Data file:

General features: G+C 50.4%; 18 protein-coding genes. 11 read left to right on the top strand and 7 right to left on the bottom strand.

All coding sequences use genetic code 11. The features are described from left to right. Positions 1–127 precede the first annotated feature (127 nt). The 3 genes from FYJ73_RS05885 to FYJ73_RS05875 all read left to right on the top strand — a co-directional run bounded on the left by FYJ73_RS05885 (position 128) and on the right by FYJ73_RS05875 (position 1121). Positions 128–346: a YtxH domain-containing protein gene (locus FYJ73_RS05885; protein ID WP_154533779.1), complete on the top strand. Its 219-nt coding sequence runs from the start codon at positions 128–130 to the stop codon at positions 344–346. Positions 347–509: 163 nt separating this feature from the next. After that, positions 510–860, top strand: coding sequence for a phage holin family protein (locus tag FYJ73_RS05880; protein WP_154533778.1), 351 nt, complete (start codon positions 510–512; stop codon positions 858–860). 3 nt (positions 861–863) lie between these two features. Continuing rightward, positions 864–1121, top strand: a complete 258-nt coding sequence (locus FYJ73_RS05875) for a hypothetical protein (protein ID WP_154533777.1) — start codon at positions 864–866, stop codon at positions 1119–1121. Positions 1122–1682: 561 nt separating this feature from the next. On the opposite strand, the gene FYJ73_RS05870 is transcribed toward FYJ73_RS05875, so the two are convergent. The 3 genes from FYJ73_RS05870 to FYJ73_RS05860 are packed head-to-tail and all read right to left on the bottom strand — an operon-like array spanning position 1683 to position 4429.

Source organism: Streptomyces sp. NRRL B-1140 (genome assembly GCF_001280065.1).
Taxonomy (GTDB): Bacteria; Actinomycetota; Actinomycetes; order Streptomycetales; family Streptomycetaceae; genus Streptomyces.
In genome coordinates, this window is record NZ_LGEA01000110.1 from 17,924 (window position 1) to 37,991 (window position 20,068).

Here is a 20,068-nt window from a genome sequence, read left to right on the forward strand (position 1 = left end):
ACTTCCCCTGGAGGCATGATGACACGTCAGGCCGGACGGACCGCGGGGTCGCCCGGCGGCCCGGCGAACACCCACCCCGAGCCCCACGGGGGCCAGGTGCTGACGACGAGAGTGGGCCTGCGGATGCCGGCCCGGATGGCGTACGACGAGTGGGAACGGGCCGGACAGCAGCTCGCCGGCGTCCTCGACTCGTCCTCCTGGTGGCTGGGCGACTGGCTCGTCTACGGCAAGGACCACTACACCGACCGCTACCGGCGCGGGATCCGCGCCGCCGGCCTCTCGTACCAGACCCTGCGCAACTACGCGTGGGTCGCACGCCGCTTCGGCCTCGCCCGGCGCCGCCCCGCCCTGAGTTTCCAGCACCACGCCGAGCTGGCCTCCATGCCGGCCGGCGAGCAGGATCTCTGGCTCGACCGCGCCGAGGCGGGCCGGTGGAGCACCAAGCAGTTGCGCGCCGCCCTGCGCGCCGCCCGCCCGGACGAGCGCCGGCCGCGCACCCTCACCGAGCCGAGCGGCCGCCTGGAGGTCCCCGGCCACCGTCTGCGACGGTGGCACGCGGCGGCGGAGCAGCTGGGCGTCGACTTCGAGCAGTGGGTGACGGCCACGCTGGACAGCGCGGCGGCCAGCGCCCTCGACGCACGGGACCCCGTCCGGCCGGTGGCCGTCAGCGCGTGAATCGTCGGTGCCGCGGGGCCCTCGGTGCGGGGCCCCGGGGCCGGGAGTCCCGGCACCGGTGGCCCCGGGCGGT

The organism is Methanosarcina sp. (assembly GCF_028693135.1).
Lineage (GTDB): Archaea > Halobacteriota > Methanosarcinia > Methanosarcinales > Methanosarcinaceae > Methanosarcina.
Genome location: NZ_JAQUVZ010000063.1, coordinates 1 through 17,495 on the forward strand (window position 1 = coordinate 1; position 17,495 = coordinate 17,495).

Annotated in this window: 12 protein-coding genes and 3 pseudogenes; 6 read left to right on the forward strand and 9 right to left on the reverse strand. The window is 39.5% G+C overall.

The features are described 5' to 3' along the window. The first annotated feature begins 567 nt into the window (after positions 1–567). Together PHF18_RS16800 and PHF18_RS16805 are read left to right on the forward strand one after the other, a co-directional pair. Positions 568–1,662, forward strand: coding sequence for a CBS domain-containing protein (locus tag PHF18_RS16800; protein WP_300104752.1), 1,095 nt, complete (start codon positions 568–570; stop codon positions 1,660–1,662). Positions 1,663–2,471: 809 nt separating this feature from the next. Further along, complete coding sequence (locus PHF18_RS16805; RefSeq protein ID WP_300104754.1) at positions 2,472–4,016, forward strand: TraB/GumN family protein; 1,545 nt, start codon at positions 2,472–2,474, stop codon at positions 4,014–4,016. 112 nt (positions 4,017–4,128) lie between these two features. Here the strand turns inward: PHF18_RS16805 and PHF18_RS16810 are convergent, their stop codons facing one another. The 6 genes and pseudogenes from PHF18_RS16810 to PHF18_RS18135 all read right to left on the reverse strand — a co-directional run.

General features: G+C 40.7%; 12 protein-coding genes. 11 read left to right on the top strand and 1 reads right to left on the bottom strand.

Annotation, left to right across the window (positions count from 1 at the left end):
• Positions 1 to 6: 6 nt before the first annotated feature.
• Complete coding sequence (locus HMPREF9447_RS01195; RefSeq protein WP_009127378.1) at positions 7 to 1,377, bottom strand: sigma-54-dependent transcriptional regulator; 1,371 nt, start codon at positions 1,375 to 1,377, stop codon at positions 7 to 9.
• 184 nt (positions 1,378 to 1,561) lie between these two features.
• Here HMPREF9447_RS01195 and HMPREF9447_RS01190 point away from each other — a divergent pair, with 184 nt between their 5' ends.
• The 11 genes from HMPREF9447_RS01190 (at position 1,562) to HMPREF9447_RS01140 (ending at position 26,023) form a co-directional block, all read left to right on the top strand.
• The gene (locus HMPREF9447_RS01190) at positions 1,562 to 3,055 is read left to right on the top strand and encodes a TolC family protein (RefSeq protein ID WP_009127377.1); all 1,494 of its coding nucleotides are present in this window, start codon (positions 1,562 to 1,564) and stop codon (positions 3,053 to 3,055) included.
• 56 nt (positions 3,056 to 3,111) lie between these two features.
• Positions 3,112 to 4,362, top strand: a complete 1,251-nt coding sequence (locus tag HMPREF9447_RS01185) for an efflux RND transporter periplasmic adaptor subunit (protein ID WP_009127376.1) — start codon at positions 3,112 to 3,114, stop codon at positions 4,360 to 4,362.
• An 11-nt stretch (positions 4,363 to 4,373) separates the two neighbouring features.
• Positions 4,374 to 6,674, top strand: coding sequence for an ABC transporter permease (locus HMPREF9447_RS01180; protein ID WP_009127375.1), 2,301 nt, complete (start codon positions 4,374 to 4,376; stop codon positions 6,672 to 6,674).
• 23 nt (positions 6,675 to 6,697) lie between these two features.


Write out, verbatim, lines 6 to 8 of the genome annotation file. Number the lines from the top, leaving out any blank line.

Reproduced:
Here is a 20,068-nt window from a genome sequence, read left to right on the forward strand (position 1 = left end):
ACTTCCCCTGGAGGCATGATGACACGTCAGGCCGGACGGACCGCGGGGTCGCCCGGCGGCCCGGCGAACACCCACCCCGAGCCCCACGGGGGCCAGGTGCTGACGACGAGAGTGGGCCTGCGGATGCCGGCCCGGATGGCGTACGACGAGTGGGAACGGGCCGGACAGCAGCTCGCCGGCGTCCTCGACTCGTCCTCCTGGTGGCTGGGCGACTGGCTCGTCTACGGCAAGGACCACTACACCGACCGCTACCGGCGCGGGATCCGCGCCGCCGGCCTCTCGTACCAGACCCTGCGCAACTACGCGTGGGTCGCACGCCGCTTCGGCCTCGCCCGGCGCCGCCCCGCCCTGAGTTTCCAGCACCACGCCGAGCTGGCCTCCATGCCGGCCGGCGAGCAGGATCTCTGGCTCGACCGCGCCGAGGCGGGCCGGTGGAGCACCAAGCAGTTGCGCGCCGCCCTGCGCGCCGCCCGCCCGGACGAGCGCCGGCCGCGCACCCTCACCGAGCCGAGCGGCCGCCTGGAGGTCCCCGGCCACCGTCTGCGACGGTGGCACGCGGCGGCGGAGCAGCTGGGCGTCGACTTCGAGCAGTGGGTGACGGCCACGCTGGACAGCGCGGCGGCCAGCGCCCTCGACGCACGGGACCCCGTCCGGCCGGTGGCCGTCAGCGCGTGAATCGTCGGTGCCGCGGGGCCCTCGGTGCGGGGCCCCGGGGCCGGGAGTCCCGGCACCGGTGGCCCCGGGCGGT

The organism is Methanosarcina sp. (assembly GCF_028693135.1).